This Side of Eternity

One weekend they went to look at houses on the market, and she unexpectedly discovered an ability that she had not known she possessed. The ability to walk into a house for sale and sense if its last owner was living or not. Now in theory, this sounds like a faintly unpleasant if not downright morbid skill. Not nearly as amiable for instance, as the ability to knit argyle sweaters or play the ukulele. But in practice she found it to be an oddly sweet faculty. The soft crackling feeling that would settle around her shoulders like a magic cloak as she ran her hand across a tiled kitchen counter, felt a floorboard creak underfoot, or as she gazed out a bedroom window at the view someone had woken up to for sixty years. The feeling of being enveloped in a present absence. The sense of something or someone, both here and also not. Her husband smiled the first time she whispered the feeling to him. And then the real estate agent confirmed it. When this happened a second and third time he nodded his head thoughtfully. 

And she began to consider the things we leave behind in daily life, in daily ways, without deeply considering them. Only because most of us believe we can go back for things whenever we want to. But in the end that isn’t true is it? No one can go back. No matter how much they want to. No matter what they left behind. And what they leave behind are things. In the end, with things it’s not take it or leave it. It’s just — leave it. And this is what renders thingishness so precious– despite the bad rap it gets in lofty circles. Lofty circles tend to pride themselves on a preference for the intangible.

What they forget in their earnestness, she realized, is that life is the only place in the universe where we get to experience both. Granted when you are intangible you are invincible. But what is invincibility worth in a world without interruptions, inclement weather, innkeepers or inkfish? Invincibility without tangibility is redundant. Like sunscreen lotion in Plato’s cave.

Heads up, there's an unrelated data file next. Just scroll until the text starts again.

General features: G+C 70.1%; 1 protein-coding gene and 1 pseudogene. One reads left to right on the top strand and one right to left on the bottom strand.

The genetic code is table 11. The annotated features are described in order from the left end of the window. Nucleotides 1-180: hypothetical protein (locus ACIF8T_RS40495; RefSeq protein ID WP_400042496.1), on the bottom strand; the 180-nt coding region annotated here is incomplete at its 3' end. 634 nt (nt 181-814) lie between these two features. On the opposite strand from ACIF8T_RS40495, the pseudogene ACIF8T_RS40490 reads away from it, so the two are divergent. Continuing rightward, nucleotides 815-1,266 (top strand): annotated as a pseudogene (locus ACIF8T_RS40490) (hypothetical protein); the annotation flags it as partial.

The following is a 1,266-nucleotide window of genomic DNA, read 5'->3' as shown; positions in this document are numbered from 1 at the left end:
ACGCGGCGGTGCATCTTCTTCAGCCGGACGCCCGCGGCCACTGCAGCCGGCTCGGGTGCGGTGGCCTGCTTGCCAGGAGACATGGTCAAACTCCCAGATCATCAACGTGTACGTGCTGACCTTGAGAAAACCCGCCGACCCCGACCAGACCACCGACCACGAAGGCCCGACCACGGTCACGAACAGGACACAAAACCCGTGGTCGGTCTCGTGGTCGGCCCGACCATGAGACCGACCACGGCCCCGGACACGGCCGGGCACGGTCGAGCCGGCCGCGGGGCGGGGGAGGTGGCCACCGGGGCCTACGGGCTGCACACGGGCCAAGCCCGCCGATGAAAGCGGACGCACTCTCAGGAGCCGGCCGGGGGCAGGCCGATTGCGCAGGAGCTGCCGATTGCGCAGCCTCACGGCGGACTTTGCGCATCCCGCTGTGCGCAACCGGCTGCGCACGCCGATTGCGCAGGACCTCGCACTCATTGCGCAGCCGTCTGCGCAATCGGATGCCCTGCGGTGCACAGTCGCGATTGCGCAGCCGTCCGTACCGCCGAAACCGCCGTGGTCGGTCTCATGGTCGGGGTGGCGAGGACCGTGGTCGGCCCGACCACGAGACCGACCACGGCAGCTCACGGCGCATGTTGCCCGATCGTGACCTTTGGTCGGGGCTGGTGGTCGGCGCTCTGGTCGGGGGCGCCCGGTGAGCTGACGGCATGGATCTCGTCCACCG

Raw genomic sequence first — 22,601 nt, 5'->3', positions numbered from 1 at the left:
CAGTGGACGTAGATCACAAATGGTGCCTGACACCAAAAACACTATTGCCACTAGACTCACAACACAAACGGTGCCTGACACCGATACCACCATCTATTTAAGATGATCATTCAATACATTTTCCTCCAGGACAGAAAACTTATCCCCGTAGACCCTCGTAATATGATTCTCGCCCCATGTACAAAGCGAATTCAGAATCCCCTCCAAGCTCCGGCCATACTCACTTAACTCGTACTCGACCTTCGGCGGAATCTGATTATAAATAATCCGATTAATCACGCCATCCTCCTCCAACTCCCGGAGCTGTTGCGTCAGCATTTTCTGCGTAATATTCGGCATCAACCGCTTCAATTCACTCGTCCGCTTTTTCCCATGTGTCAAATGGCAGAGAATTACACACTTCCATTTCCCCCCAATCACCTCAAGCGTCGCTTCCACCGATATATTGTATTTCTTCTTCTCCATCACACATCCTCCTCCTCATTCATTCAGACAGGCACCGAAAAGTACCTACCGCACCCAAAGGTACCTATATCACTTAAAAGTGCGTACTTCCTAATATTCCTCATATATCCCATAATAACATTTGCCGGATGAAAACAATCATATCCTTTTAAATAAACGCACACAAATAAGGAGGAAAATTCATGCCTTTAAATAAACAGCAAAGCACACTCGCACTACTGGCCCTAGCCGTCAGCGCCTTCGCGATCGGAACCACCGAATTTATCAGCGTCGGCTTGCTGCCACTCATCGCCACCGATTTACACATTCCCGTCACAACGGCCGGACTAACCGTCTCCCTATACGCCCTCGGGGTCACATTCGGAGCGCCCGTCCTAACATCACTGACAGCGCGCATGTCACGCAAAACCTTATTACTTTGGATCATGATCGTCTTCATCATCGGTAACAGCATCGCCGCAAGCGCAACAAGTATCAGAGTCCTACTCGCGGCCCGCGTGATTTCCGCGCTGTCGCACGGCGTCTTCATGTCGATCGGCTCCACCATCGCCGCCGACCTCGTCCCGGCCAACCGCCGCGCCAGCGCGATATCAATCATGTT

When you are tangible you can harbor inklings, and intuitions, you can cock your head and listen to invisible music. When you are tangible it is given to you to dabble in the intangible. But when you are intangible your dabbling days are over. So are your days of dawdling, dueling and decorating cakes. And this may seem counter intuitive but — so are your days of doing nothing. When you are intangible doing nothing is no longer on the menu. Menus are no longer on the menu. So if you harbor a fondness for doodling, or a yearning for yodeling, if you are pining for pine-scented trails, have a passion for passionfruit, a hankering for pressed handkerchiefs, or just the simple desire to jump to a conclusion, fish for a compliment, forgive a trespass, retrieve your soul, or go salsa dancing at sunset, you would be well advised to press your advantage while you are tangible. Undertakings like undertakers work best on this side of eternity.

And remember, when it comes time to be intangible none of the thingishness comes with. Not the favorite brass lamp, or the flowering plum tree, not the love notes, not the lover, nor the long twilights of summer…This is not by any means a new thought. But it can be a shockingly new realization.

And all this being so, if that were you then, stepping with no feet, off the edge of this world, and into the nameless next–  wouldn’t you choose to float one last time at your bedroom window? And if you happened to find someone standing there with her eyes full of dreams– just as you used to– wouldn’t you find a way to tap her shoulder lightly? Wouldn’t you too want to remind someone, before you go, to cherish it all? This singular world of dreams, of views, of eyes and shoulders, of touch, and light.

3 responses to “This Side of Eternity

  • Nora

    Your prose and poetry transforms my ordinary daily life to a colorful, playful, reflective, joyful day! You have an extraordinary gift of transforming ordinary words to strings of wonder and awe about life. Am glad am in your mailing list and grateful you have started writing more again.

    • Pavithra K. Mehta

      Dearest Nora — lovely to see you resurface here! How long it’s been since we crossed paths. I hope you have been well. Grateful for your kind words and it gladdens my heart to know these scribbles touch yours. Sending our good wishes your way and much love.

  • vaishali

    i am loving this poetic prose……..hankering after pressed hankerchief…………go on my girl. just don’t stop sharing these precious pearls with us mortals. you young lady are my favourite soul……my goto person for peace and sanity in this mad world. your writing is magical and full of pixie dust.

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